Restoring Faded or Missing Scrimshawed Images on Ivory

I recently obtained a small antique whale tooth displaying a minor scrimshawed scene of a ship on water. The image was quite finely scribed, and only faintly visible.

I planned to revive this minor scrimwork, and solicited feedback from collectors & scrimshanders who may have experience with re-inking scrimshaw. I received a few direct e-mails on this subject, with various advice and suggestions: some complicated; some simple.

Image #1 - Faded antique scrimshawed whale tooth

Here are four simple steps that provided the results below:
1.) I gently cleaned the ivory surface with denatured alcohol on a cotton cloth;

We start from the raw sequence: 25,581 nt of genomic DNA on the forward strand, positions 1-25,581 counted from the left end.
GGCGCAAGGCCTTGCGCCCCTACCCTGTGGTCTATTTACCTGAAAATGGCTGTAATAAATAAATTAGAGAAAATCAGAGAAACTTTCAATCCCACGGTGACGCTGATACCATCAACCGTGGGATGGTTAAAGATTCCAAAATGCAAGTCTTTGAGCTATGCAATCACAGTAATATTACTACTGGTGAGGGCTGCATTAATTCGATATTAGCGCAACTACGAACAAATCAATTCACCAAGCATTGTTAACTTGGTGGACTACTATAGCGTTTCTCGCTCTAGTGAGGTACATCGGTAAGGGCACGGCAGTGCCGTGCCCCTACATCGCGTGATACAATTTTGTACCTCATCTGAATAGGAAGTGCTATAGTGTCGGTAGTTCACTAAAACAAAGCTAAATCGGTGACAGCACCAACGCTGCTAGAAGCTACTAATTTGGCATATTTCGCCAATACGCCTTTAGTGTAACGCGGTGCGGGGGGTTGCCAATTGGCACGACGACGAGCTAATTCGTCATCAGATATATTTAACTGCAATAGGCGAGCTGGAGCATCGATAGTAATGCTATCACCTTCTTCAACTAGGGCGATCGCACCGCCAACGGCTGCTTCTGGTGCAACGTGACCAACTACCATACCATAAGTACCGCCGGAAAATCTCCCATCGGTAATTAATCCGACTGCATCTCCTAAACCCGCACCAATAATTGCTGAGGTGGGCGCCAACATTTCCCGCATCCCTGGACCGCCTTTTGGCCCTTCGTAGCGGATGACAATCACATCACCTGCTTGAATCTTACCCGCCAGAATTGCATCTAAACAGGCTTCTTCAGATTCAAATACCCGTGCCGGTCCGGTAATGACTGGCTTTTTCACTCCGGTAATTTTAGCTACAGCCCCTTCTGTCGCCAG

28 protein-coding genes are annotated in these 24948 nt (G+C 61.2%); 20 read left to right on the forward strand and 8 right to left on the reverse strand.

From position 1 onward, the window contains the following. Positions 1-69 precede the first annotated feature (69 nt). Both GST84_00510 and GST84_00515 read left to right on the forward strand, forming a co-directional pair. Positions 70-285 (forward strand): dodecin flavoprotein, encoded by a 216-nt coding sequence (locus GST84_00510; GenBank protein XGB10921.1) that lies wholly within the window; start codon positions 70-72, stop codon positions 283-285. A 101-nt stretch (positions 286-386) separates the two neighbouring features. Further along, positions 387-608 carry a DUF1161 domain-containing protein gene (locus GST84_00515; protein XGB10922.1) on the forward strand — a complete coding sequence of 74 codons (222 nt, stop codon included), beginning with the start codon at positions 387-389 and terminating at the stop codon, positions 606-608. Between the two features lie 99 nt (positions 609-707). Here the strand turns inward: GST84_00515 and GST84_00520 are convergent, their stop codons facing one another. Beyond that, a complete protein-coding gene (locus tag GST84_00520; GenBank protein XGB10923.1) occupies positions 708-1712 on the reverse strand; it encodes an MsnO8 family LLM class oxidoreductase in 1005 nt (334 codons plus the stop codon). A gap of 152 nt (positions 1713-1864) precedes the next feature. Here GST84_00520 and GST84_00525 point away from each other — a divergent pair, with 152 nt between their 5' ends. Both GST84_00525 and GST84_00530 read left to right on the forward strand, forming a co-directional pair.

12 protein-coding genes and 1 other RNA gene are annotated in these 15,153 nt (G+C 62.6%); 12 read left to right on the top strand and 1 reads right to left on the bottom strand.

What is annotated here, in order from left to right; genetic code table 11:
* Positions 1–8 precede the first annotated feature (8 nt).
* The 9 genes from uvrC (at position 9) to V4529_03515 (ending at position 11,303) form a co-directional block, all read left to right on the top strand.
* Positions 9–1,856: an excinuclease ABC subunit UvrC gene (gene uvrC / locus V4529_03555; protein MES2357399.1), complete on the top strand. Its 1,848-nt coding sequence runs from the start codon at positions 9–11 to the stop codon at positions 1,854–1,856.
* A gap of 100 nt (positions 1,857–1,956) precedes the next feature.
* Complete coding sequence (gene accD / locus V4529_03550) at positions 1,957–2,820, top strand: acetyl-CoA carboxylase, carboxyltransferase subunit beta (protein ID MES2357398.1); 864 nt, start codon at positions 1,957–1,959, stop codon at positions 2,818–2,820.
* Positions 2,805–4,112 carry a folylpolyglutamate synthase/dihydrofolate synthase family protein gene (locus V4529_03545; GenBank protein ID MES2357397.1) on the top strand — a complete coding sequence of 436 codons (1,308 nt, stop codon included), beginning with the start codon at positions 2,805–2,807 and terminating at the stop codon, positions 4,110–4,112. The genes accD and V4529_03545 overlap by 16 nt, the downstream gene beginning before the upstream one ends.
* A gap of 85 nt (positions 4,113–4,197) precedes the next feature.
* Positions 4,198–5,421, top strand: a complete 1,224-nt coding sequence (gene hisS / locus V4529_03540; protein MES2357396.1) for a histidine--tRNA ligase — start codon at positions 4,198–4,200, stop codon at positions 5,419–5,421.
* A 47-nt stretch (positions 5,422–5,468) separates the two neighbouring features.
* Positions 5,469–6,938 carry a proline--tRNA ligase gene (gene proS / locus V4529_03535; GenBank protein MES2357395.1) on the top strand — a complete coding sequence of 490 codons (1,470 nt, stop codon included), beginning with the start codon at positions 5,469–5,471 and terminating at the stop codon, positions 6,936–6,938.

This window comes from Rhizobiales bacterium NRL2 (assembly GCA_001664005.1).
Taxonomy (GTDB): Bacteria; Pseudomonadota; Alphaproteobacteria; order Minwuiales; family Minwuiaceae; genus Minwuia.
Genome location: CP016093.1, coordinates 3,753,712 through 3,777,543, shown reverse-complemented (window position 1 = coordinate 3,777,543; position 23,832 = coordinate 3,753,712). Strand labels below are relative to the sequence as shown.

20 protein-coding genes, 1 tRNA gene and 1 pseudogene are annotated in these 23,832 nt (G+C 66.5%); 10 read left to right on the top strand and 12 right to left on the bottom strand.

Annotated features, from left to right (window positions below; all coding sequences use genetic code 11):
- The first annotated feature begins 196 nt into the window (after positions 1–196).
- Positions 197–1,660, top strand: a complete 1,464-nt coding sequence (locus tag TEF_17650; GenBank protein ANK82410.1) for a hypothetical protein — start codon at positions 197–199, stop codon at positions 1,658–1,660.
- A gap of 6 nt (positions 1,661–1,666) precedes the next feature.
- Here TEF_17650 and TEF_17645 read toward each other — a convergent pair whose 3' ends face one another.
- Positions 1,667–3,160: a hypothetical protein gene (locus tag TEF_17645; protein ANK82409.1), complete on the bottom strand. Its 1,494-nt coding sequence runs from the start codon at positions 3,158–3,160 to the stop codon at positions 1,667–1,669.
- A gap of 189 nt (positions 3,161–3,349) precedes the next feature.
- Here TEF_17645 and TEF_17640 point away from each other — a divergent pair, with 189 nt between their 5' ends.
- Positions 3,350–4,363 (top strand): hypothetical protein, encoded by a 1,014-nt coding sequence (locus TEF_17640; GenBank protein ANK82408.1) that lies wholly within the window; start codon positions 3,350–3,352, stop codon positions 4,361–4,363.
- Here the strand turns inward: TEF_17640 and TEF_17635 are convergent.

2.) Using a Q-tip, I carefully applied a thin layer of Cotman Lamp Black #337 over the image, which dried quite rapidly;
3.) Using only a slightly damp paper towel, I gradually wiped-off the tint, guarding against removing too much;
4.) I continually wiped clean, damp areas of the paper towel across the smooth ivory, until all excess tint was removed.

Image #2 - Re-Inked antique scrimshawed whale tooth

Image #3The entire procedure from cleaning to final wipe-down took less than 10-minutes. The re-inked image is improved, but not as dark as I would like. Using an oil-based tint may very well provide darker tint in the scribe lines, but removing the tint from the polished areas will require considerably more effort.

Because Cotman is a water-based paste tint, it can be completely removed with a little water & a soft tooth brush.

Cotman Lamp Black #337 is a Gum Arabic & Dextrin-based, water-soluble, tube paste tint.

Douglass Moody

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  1. Douglass Moody says:

    When this article was re-posted to a new server, the photos were switched.